Canadian Consul General says Whitmer’s Great Lakes propriety is an “irritant.”
As Michigan Gov. Gretchen Whitmer’s May 13 shutdown of the Enbridge Line 5 oil pipeline nears, Whitmer’s summary rebuke of Canada and the response from Canadian officials related to it increasingly grabs the spotlight.
Enbridge is a Canadian company and Canada’s politicians including Prime Minister Justin Trudeau have made the case that continued operation of Line 5 is critical for its well-being and economy.
Whitmer’s position “certainly strains our relationship and we’ve had a very long history of working closely together,” Joe Comartin, Canada’s Consul General in Detroit recently told the Washington Post.
Comartin said a particular “irritant” is that by shutting down Line 5, Michigan portrays itself as more interested in protecting the Great Lakes than Canada is. “Basically, we reject that completely,” Comartin told the Post.
Sarnia, Ontario is directly across the St. Clair River from Port Huron, Michigan and has an economy heavily-dependent on Line 5’s operation. Its mayor expressed his frustration with Whitmer in the Post article.
“She may be focused on her one issue, but the relationship between Ontario and Michigan has been set back, in my view, for decades,” Mayor Mike Bradley said.
Bradley said he’s written to Whitmer several times about Line 5 and has never received a response. Previously Ontario Premier Doug Ford, Whitmer’s elected equivalent, said he had tried to contact her about Line 5 but wasn’t able to get a response.
Michigan and Ontario in recent times have had a good working relationship on Great Lakes issues, even when leadership came from opposite political philosophies. Whitmer’s predecessor, Gov. Rick Snyder when in a Great Lakes leadership position, always included premiers from Ontario and Quebec when discussing the lakes.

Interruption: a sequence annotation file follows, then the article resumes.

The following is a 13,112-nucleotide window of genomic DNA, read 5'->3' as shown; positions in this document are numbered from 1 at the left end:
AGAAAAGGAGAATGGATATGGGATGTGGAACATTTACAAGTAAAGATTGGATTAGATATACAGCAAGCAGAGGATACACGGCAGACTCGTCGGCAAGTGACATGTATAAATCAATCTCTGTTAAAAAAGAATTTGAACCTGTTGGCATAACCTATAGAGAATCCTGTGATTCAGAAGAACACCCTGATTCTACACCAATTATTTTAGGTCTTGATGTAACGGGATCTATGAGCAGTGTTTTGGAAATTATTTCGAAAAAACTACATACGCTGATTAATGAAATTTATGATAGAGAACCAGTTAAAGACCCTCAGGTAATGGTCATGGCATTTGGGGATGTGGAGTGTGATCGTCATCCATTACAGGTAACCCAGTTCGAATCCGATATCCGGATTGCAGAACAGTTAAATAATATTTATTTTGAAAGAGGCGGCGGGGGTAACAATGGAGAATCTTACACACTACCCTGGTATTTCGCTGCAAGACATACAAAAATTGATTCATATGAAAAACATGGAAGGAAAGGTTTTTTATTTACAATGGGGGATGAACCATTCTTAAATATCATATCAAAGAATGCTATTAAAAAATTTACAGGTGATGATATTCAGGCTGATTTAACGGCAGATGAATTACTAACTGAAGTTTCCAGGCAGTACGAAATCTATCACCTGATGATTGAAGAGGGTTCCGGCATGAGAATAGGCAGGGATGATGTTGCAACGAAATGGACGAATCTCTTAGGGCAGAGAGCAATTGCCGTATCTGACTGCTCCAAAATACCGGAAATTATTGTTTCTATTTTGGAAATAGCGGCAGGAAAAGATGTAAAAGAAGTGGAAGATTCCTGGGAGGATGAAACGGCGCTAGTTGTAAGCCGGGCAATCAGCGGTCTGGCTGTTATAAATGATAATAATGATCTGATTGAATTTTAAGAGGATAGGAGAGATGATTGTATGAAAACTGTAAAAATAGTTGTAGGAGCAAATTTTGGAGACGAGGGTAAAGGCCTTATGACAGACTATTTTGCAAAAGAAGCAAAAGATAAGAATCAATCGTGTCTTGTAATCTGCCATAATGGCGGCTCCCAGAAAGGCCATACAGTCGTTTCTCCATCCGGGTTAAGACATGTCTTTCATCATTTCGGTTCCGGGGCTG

Snyder was also instrumental in forging the deal that led to Canada paying for construction of a new bridge that will traverse the Detroit River. The bridge is critical to trade between the countries and will exemplify the importance of good relations between the U.S. and Canada.
It’s hard to understand Whitmer’s stonewalling of Canada, especially as a progressive Democrat from whom you would expect better.
And it runs counter to the policy of President Joe Biden, a close Whitmer ally, who has emphasized returning to cordial and respectful international relations after the shabby treatment of certain countries, including Canada, by former President Donald Trump.
Perhaps her recalcitrance is a negotiating tactic. Act tough and give up nothing until you have to. More likely it’s to appease part of her political base, environmental groups who have lobbied for a Line 5 shutdown since 2013.
Whatever Whitmer’s motivation for giving Canada the silent treatment on Line 5, it doesn’t serve Michigan’s best interest over the long term.
She’ll leave her successor with a fence to mend with Michigan’s neighbor, Canada. The neighbor with whom Michigan shares the Great Lakes.
Because the lakes don’t belong to Whitmer or Michigan.
Chicago-based environmental journalist